Disregard drains the life force of every living thing, and those who do, in fact, make an effort to regard the liminal, the elements that are not front and center, the “non-mainstream” if you will, know that everything is alive. By judging something to have no value (or only monetary value), we dishonor it, kill it, objectify it: turn it into an dead, inanimate object which we feel justified to use, control, manipulate, or destroy. We have done this collectively with Mother Nature, Mother Earth and all of her natural resources. We have done this with animals we raise for consumption in unnatural ways pumping them full of steroids or genetically modifying supplements along with genetically modified fruits, grains, and vegetables.

In fact, in many cultures and a multitude of ways over the past few millennia, we have disregarded the sacred power of the feminine itself from whom all life comes, and a feminine “way of being” which is more receptive and creative rather than forceful, attached, and driven. This sacred feminine aspect is the force that allows us to tenderly hold and sustain the fallout during a difficult situation, patiently nurturing a creative space in which the difficulty can be transmuted and refined.

Evidence from ancient cultures indicates sublime reverence of the Divine Feminine, a life-giving mother who created all things. Goddess-imaged figurines with ripe breasts and bellies said to represent her fertile presence and power have been found from as far back as 30,000 years ago. Cave drawings, art, and pottery from as recently as 6000 to 3000 BCE depict her enlivening force.

As the Great Mother of nature, life, and indeed, all creation, she oversaw the transition from birth to life, then to the realm of death. Our ancestors were embedded in the web she wove. They understood that all things are born into life and light; then fade into the dark of a new phase of being. The goddess has long been associated with the moon. Our indigenous predecessors, who lived in a more profound state of regard for the world around them, traced the infinite circle of life, death, and rebirth through the cycles of nature. Just as the moon died to the sun each night, or faded each month to three days of darkness of the new moon, then was born again, the “people” understood the infinite rhythms of being. We are all born, and we will all die, returning to the earth from whence we came. Systems–sometimes cultures–will eventually collapse and new shoots will arise from the deadwood and debris. Our ability to regard the inevitable, and to surrender to and even embrace the change, will free some of the psychic energy around transition that often makes the transition itself difficult for us as humans.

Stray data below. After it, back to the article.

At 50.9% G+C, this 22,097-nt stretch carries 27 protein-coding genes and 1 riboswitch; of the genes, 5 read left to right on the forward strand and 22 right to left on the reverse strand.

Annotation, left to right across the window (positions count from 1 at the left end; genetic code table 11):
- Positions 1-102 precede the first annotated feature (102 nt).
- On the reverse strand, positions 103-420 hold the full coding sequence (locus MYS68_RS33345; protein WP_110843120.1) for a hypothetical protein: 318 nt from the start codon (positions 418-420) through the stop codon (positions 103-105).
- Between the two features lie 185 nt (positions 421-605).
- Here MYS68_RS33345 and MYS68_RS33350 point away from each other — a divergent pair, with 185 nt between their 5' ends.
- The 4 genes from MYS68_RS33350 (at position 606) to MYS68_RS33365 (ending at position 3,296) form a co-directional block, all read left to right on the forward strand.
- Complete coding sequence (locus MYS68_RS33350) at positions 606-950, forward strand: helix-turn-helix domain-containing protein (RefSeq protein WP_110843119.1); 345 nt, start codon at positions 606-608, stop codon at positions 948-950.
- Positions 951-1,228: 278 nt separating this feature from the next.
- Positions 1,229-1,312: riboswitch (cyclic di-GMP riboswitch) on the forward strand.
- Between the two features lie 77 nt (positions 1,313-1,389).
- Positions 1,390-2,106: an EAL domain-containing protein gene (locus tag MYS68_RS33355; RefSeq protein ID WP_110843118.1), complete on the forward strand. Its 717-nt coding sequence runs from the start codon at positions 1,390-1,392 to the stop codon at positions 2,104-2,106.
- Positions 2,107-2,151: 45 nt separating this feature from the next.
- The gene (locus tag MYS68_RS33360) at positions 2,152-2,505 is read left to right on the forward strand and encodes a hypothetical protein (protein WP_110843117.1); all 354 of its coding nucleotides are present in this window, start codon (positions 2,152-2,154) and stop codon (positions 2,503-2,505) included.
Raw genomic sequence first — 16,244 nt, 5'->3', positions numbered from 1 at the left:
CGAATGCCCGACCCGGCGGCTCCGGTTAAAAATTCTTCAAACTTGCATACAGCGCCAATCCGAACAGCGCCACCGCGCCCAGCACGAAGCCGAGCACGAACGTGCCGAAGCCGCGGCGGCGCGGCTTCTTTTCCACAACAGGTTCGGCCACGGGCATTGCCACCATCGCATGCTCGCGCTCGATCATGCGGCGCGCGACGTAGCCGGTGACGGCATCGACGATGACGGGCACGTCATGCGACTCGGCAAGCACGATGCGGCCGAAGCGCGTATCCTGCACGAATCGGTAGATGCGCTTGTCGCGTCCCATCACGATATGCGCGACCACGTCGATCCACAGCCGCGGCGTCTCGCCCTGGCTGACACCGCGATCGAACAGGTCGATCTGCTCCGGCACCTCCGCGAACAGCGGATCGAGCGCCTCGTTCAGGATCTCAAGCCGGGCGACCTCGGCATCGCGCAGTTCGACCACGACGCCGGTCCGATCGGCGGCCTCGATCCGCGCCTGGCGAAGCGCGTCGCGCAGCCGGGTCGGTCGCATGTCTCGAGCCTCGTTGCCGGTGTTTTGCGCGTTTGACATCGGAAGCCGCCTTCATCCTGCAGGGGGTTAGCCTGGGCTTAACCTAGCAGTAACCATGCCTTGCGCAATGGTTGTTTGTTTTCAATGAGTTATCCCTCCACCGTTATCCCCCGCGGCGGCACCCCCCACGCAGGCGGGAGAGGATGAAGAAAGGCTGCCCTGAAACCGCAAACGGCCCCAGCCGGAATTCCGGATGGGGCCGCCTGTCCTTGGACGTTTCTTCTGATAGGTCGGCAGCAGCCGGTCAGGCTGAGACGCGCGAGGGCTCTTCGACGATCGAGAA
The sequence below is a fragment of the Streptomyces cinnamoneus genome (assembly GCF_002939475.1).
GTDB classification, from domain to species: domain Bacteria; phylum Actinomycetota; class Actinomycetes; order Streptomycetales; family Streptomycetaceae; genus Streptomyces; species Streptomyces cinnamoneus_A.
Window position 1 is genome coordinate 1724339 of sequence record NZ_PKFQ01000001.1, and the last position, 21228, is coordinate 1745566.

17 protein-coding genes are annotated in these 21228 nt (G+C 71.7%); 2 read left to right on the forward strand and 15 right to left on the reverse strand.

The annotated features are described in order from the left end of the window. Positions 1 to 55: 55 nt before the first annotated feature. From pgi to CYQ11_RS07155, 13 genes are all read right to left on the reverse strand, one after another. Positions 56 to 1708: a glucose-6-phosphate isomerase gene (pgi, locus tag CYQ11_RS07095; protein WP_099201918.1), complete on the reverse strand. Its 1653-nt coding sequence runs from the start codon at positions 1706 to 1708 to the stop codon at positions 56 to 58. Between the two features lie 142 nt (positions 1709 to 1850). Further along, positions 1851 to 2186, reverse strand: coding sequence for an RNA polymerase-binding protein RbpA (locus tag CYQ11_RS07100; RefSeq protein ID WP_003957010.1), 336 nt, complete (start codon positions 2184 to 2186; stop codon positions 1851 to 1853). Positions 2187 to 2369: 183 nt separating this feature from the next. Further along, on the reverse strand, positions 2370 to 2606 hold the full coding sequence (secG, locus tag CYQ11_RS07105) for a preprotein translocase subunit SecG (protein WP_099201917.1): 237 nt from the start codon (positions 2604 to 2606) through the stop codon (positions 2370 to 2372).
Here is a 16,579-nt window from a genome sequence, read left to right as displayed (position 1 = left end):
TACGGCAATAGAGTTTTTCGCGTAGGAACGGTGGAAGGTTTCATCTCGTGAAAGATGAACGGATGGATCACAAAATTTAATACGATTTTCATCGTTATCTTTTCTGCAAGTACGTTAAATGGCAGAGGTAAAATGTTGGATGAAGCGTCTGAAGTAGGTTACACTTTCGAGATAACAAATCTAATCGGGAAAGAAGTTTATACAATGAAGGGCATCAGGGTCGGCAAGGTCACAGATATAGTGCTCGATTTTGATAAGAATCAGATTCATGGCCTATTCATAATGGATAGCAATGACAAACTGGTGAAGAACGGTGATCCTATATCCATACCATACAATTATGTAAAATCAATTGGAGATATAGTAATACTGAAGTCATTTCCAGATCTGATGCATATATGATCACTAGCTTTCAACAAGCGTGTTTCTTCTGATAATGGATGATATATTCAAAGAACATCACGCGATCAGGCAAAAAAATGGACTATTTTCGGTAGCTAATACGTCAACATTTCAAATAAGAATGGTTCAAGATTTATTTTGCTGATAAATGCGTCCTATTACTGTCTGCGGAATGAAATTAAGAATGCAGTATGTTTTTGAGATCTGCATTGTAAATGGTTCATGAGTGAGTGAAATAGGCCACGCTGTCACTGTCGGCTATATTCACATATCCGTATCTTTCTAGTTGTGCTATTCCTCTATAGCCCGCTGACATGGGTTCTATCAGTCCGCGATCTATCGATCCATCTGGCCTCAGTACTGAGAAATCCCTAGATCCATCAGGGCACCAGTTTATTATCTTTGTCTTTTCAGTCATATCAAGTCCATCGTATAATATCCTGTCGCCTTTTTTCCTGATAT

Mythologist Joseph Campbell suggested that when a deity (or nature or the process of our own individuation and becoming–whatever that “something bigger” is to you) wants to open us up and we are too ego-centered, too attached to let go of our fixed beliefs and desires, we perceive the deity as wrathful and the experience as painful. If we are able to let go and open, we perceive the same deity, the same process, as compassionate and kind. If we are NOT able to surrender to the coming death in what ever form it presents itself–the loss of a job, the decline of health, the passing of a loved one–to dance with it, grieve with it, open to it, then we will suffer, interpreting the process as wrath coming from God or from nature, or from somewhere outside ourselves.